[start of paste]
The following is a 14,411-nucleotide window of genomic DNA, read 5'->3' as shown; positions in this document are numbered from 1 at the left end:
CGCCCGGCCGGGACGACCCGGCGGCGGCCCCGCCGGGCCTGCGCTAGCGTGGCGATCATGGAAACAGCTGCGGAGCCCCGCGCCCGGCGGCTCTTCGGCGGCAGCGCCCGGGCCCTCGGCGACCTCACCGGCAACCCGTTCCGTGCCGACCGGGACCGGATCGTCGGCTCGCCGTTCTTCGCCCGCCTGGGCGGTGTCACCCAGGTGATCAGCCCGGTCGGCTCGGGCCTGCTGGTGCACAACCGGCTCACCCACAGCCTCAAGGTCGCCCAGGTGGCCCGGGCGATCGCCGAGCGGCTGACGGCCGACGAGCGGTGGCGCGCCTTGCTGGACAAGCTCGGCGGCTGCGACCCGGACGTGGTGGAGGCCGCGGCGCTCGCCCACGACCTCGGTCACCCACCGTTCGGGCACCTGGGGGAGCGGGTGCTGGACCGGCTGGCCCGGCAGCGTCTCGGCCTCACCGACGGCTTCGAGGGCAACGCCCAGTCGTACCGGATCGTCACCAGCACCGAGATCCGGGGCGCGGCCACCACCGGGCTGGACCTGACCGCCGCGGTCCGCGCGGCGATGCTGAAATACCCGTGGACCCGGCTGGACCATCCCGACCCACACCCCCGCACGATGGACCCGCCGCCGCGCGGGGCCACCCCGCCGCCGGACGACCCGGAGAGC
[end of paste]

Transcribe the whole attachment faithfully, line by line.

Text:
The following is a 14,411-nucleotide window of genomic DNA, read 5'->3' as shown; positions in this document are numbered from 1 at the left end:
CGCCCGGCCGGGACGACCCGGCGGCGGCCCCGCCGGGCCTGCGCTAGCGTGGCGATCATGGAAACAGCTGCGGAGCCCCGCGCCCGGCGGCTCTTCGGCGGCAGCGCCCGGGCCCTCGGCGACCTCACCGGCAACCCGTTCCGTGCCGACCGGGACCGGATCGTCGGCTCGCCGTTCTTCGCCCGCCTGGGCGGTGTCACCCAGGTGATCAGCCCGGTCGGCTCGGGCCTGCTGGTGCACAACCGGCTCACCCACAGCCTCAAGGTCGCCCAGGTGGCCCGGGCGATCGCCGAGCGGCTGACGGCCGACGAGCGGTGGCGCGCCTTGCTGGACAAGCTCGGCGGCTGCGACCCGGACGTGGTGGAGGCCGCGGCGCTCGCCCACGACCTCGGTCACCCACCGTTCGGGCACCTGGGGGAGCGGGTGCTGGACCGGCTGGCCCGGCAGCGTCTCGGCCTCACCGACGGCTTCGAGGGCAACGCCCAGTCGTACCGGATCGTCACCAGCACCGAGATCCGGGGCGCGGCCACCACCGGGCTGGACCTGACCGCCGCGGTCCGCGCGGCGATGCTGAAATACCCGTGGACCCGGCTGGACCATCCCGACCCACACCCCCGCACGATGGACCCGCCGCCGCGCGGGGCCACCCCGCCGCCGGACGACCCGGAGAGC